In theatre the prompter follows the script and instructs the performers if they forget lines, an action or a position on stage. This role has practically disappeared in modern theatre; if any prompts are needed, they are usually given by the stage manager. We often use prompts in everyday life: reminders from social media, our mobile phones or blogs and the more classical post-it on the fridge door or changing a ring to the other hand. These prompts usually remind us about practical things that we want to do. How could we prompt ourselves when we are wanting to make way for new thoughts, emotions or practices?
We are used to the idea that theatre, dance and music pieces are written and set, so that every interpretation is a reproduction of the original within a certain margin for variation. Notation can never capture every detail of action. The map can never be as rich as the territory. Already in the Baroque period, composers wrote scores that provided a backbone for musicians to improvise to. Wanting to perform a set script for our life is bound to bring frustration, because there is so much out of our control. However, we all have needs and preferences in life that we want to address. How about using a score to compose in real time in order to keep the essential orientation while remaining open and flexible regarding the way in which progress?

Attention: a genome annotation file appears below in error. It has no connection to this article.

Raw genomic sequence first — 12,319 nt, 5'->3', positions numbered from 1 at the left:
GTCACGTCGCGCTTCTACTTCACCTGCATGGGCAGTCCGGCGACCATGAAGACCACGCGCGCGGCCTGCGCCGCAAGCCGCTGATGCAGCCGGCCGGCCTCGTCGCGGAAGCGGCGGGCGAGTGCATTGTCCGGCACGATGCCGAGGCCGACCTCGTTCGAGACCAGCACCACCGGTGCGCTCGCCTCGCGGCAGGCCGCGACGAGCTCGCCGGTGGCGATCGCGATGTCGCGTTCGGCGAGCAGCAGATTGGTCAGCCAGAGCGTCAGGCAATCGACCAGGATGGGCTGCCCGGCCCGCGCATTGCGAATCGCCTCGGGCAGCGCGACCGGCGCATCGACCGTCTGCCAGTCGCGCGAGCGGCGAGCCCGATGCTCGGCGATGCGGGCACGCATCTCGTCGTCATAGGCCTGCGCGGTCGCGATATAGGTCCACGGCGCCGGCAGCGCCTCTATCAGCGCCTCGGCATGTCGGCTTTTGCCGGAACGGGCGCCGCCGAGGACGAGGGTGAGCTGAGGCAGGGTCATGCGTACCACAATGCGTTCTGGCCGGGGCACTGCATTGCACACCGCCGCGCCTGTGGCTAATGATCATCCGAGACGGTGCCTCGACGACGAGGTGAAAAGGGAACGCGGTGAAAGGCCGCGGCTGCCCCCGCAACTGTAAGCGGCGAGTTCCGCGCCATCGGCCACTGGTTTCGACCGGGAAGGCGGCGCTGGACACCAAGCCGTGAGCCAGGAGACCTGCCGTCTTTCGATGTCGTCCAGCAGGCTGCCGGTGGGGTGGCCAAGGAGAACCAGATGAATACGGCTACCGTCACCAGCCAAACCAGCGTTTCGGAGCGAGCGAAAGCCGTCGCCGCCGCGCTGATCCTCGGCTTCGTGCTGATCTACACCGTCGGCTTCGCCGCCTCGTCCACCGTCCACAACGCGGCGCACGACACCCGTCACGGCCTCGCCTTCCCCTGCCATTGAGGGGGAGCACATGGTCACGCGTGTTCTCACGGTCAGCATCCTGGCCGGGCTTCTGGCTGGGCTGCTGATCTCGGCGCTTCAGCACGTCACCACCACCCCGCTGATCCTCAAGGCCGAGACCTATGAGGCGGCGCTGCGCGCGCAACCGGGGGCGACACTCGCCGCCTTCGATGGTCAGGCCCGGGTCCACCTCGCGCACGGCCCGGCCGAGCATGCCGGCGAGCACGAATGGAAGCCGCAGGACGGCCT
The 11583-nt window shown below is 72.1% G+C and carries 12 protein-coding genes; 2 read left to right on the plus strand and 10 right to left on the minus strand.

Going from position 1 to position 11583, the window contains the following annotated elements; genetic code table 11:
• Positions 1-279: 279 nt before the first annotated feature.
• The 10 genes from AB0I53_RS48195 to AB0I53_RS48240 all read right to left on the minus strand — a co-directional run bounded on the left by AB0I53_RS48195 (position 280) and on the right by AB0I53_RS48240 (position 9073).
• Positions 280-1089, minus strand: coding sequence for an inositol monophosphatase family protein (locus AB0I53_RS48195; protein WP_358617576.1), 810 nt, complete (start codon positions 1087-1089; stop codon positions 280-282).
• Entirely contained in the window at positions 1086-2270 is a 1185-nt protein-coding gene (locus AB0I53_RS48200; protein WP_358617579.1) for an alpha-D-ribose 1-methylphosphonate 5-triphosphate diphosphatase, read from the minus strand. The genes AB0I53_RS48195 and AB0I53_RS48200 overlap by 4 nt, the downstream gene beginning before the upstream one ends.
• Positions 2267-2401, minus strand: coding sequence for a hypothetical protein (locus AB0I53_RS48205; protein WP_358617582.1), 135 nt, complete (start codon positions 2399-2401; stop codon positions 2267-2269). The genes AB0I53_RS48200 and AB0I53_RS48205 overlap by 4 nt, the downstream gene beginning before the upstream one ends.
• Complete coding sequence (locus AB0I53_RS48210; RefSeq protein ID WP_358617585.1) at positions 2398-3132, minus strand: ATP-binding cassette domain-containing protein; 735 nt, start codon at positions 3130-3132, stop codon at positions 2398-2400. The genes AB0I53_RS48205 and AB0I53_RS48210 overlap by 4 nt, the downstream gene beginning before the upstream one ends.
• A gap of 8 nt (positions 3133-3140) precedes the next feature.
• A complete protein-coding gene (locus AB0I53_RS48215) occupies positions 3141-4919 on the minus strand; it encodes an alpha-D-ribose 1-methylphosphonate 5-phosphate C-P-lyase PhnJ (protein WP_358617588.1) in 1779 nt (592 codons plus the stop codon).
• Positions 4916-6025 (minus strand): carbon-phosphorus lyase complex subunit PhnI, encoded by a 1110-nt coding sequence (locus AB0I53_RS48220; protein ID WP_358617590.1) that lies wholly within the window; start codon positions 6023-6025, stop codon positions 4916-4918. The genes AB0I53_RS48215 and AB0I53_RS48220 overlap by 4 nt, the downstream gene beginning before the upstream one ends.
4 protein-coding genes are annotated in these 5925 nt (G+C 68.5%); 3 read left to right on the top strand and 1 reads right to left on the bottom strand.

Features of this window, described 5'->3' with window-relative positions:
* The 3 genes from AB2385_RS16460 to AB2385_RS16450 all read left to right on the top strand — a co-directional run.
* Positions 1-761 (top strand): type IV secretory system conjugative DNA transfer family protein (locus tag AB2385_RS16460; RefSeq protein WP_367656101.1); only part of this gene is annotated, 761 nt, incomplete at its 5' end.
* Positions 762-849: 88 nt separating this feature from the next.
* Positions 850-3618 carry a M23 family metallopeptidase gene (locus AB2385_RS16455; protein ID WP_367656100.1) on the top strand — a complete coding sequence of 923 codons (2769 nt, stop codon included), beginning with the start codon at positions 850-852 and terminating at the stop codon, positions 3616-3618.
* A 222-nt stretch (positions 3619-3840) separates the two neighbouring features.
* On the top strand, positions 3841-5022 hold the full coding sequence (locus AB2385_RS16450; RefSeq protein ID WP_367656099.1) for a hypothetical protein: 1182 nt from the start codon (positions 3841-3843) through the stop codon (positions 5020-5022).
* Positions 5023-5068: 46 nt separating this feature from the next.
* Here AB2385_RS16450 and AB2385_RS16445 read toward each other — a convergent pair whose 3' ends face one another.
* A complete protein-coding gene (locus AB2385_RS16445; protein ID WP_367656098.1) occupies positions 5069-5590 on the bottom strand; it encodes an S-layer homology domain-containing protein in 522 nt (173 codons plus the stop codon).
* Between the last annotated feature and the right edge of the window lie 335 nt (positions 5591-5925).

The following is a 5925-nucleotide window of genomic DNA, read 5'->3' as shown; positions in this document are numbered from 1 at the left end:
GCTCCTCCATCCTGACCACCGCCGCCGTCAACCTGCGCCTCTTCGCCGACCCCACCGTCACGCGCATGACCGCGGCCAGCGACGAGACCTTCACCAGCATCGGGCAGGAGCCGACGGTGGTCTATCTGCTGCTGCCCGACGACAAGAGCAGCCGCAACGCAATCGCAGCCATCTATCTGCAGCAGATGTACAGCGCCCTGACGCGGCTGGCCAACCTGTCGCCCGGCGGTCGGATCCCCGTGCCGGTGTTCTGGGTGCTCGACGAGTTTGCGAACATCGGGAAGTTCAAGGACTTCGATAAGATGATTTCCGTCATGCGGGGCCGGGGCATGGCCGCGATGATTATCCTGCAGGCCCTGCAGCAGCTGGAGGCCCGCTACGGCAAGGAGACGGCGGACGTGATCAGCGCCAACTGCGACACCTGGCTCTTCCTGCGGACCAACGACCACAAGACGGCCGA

We are used to theatre, dance and music pieces being pre-written, so the performers know exactly what’s going to happen. Do you believe that your life has also been written in advance? If so, how does that make you feel? Are you aware of the many opportunities in which you are free to bend the script? In spite of scripts and directors, once the performer is on stage, nobody can stop them from doing whatever they want. If they don’t it’s because they have committed to making the show as planned. When one feels bound by some script in their life, it’s worth asking oneself if this is the show that lies close to one’s heart. If not, perhaps it’s time to ad lib.